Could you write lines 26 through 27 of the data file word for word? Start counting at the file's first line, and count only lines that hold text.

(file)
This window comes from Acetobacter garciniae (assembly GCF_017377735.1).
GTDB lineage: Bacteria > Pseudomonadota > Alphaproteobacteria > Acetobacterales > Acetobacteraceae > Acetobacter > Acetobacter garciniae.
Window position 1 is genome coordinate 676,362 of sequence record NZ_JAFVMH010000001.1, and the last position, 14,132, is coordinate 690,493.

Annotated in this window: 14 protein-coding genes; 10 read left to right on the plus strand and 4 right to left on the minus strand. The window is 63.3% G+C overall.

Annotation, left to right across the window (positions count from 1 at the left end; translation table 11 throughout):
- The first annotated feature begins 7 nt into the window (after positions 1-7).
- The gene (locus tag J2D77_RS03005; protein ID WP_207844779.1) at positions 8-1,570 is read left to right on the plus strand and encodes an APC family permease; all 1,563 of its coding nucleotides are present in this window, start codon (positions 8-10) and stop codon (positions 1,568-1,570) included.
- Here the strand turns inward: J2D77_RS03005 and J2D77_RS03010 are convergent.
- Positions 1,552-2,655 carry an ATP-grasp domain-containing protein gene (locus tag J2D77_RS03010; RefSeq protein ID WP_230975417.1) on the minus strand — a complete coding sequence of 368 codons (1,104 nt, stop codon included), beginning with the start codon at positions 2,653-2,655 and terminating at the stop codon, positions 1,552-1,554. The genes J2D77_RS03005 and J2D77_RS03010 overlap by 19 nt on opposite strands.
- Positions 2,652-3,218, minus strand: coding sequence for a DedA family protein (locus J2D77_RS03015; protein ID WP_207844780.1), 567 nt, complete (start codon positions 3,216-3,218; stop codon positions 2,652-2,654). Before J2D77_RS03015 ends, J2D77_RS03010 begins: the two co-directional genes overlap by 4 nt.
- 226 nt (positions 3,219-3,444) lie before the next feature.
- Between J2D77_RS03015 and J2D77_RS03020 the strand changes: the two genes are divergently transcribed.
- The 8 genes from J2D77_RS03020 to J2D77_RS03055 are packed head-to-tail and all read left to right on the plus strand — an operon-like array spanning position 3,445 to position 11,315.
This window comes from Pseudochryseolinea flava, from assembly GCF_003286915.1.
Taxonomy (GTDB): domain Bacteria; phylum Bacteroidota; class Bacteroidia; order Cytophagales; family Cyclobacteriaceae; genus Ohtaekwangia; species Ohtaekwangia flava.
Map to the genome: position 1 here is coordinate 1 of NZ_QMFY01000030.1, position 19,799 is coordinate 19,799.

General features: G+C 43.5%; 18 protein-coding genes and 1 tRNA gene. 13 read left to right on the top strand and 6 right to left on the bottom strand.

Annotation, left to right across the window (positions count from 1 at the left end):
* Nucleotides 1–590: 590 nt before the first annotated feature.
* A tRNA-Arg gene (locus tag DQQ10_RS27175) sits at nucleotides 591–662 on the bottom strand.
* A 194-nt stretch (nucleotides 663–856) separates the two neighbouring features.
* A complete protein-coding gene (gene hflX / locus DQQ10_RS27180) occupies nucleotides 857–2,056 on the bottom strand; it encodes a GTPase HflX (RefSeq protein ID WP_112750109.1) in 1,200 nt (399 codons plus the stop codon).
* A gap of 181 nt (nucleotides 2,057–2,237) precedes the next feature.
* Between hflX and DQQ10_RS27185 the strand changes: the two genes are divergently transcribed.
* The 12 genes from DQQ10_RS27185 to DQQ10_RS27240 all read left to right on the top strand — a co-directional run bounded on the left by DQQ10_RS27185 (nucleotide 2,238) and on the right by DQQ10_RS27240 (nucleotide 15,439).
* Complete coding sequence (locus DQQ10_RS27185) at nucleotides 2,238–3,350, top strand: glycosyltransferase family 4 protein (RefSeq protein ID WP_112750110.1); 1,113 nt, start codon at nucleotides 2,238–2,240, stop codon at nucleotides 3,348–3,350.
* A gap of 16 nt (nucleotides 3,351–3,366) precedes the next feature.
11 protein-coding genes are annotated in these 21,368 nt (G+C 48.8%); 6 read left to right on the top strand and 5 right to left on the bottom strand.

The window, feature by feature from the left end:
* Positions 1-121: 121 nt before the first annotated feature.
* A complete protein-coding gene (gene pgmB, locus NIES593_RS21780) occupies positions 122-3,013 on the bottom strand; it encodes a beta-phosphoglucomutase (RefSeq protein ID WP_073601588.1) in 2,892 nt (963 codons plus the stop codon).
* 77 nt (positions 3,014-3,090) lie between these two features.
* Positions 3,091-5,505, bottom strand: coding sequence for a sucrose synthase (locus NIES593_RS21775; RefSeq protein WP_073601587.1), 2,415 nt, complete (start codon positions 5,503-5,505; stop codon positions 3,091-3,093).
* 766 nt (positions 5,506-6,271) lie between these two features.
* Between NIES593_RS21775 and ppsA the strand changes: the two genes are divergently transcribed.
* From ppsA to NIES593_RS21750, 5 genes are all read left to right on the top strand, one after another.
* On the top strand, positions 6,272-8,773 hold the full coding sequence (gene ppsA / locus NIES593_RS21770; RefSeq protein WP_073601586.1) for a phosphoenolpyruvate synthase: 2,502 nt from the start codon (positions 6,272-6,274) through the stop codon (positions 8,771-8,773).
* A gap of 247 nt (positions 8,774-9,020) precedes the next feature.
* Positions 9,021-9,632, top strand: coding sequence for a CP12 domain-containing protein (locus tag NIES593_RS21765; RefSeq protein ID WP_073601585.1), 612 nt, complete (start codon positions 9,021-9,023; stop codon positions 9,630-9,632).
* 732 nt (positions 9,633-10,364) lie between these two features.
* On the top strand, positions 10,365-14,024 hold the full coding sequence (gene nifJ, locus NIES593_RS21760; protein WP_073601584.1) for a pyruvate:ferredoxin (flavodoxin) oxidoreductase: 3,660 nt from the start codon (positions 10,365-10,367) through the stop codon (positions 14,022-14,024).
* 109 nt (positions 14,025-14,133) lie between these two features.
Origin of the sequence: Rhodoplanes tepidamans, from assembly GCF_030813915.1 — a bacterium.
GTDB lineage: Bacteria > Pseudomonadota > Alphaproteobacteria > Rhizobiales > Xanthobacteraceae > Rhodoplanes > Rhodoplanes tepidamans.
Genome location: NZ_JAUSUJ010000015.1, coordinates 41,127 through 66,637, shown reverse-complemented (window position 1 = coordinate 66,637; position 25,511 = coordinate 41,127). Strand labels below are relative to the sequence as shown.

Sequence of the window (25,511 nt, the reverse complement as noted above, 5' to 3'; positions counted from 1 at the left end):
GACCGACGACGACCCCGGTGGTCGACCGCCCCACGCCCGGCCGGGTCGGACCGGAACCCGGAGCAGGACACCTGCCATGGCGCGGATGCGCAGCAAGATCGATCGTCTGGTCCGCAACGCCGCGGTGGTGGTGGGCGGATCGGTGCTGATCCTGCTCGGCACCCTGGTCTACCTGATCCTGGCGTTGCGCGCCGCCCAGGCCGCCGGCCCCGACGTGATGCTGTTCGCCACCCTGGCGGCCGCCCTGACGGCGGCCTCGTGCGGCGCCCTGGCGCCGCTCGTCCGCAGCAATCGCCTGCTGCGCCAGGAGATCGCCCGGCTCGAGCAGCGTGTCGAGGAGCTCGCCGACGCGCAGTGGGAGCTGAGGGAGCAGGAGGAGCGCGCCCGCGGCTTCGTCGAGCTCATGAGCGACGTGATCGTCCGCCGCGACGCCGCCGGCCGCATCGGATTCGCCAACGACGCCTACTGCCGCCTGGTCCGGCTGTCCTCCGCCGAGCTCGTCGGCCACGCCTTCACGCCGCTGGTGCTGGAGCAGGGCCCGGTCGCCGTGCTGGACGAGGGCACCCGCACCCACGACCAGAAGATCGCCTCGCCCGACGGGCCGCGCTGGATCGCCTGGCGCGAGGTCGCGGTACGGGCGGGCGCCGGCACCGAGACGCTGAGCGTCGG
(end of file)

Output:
* Complete coding sequence (locus DQQ10_RS27185) at nucleotides 2,238–3,350, top strand: glycosyltransferase family 4 protein (RefSeq protein ID WP_112750110.1); 1,113 nt, start codon at nucleotides 2,238–2,240, stop codon at nucleotides 3,348–3,350.
* A gap of 16 nt (nucleotides 3,351–3,366) precedes the next feature.